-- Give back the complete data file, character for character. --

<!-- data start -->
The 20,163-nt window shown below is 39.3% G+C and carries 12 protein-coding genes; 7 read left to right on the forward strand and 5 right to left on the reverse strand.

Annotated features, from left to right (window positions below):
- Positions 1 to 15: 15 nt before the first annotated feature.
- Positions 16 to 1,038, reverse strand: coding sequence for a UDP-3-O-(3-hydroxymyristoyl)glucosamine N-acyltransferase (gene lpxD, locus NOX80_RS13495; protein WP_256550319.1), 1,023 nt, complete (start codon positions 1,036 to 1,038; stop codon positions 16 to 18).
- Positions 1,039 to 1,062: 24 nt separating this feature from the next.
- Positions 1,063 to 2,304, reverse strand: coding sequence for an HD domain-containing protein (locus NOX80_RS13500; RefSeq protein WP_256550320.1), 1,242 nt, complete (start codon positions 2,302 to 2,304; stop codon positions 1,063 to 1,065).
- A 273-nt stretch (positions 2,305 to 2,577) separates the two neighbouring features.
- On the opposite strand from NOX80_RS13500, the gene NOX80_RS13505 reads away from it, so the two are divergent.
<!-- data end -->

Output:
The 20,163-nt window shown below is 39.3% G+C and carries 12 protein-coding genes; 7 read left to right on the forward strand and 5 right to left on the reverse strand.

Annotated features, from left to right (window positions below):
- Positions 1 to 15: 15 nt before the first annotated feature.
- Positions 16 to 1,038, reverse strand: coding sequence for a UDP-3-O-(3-hydroxymyristoyl)glucosamine N-acyltransferase (gene lpxD, locus NOX80_RS13495; protein WP_256550319.1), 1,023 nt, complete (start codon positions 1,036 to 1,038; stop codon positions 16 to 18).
- Positions 1,039 to 1,062: 24 nt separating this feature from the next.
- Positions 1,063 to 2,304, reverse strand: coding sequence for an HD domain-containing protein (locus NOX80_RS13500; RefSeq protein WP_256550320.1), 1,242 nt, complete (start codon positions 2,302 to 2,304; stop codon positions 1,063 to 1,065).
- A 273-nt stretch (positions 2,305 to 2,577) separates the two neighbouring features.
- On the opposite strand from NOX80_RS13500, the gene NOX80_RS13505 reads away from it, so the two are divergent.